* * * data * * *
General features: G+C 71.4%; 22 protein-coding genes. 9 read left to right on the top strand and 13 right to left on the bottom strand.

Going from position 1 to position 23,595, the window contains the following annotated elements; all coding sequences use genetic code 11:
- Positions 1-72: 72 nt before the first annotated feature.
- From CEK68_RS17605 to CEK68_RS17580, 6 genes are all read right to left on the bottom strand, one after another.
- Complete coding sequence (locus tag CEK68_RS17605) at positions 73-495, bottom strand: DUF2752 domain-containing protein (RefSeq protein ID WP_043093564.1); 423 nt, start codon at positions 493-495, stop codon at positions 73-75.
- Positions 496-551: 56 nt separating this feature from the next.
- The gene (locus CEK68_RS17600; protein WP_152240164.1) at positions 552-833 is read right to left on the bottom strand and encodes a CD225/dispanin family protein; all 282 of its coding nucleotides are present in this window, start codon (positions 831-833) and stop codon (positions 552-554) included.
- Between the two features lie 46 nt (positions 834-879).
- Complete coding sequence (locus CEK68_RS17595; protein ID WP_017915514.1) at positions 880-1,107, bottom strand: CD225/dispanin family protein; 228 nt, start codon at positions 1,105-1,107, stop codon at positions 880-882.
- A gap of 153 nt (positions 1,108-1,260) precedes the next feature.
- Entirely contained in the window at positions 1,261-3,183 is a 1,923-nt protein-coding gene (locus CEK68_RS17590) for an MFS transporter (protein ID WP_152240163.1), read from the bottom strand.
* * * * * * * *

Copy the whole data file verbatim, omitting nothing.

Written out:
General features: G+C 71.4%; 22 protein-coding genes. 9 read left to right on the top strand and 13 right to left on the bottom strand.

Going from position 1 to position 23,595, the window contains the following annotated elements; all coding sequences use genetic code 11:
- Positions 1-72: 72 nt before the first annotated feature.
- From CEK68_RS17605 to CEK68_RS17580, 6 genes are all read right to left on the bottom strand, one after another.
- Complete coding sequence (locus tag CEK68_RS17605) at positions 73-495, bottom strand: DUF2752 domain-containing protein (RefSeq protein ID WP_043093564.1); 423 nt, start codon at positions 493-495, stop codon at positions 73-75.
- Positions 496-551: 56 nt separating this feature from the next.
- The gene (locus CEK68_RS17600; protein WP_152240164.1) at positions 552-833 is read right to left on the bottom strand and encodes a CD225/dispanin family protein; all 282 of its coding nucleotides are present in this window, start codon (positions 831-833) and stop codon (positions 552-554) included.
- Between the two features lie 46 nt (positions 834-879).
- Complete coding sequence (locus CEK68_RS17595; protein ID WP_017915514.1) at positions 880-1,107, bottom strand: CD225/dispanin family protein; 228 nt, start codon at positions 1,105-1,107, stop codon at positions 880-882.
- A gap of 153 nt (positions 1,108-1,260) precedes the next feature.
- Entirely contained in the window at positions 1,261-3,183 is a 1,923-nt protein-coding gene (locus CEK68_RS17590) for an MFS transporter (protein ID WP_152240163.1), read from the bottom strand.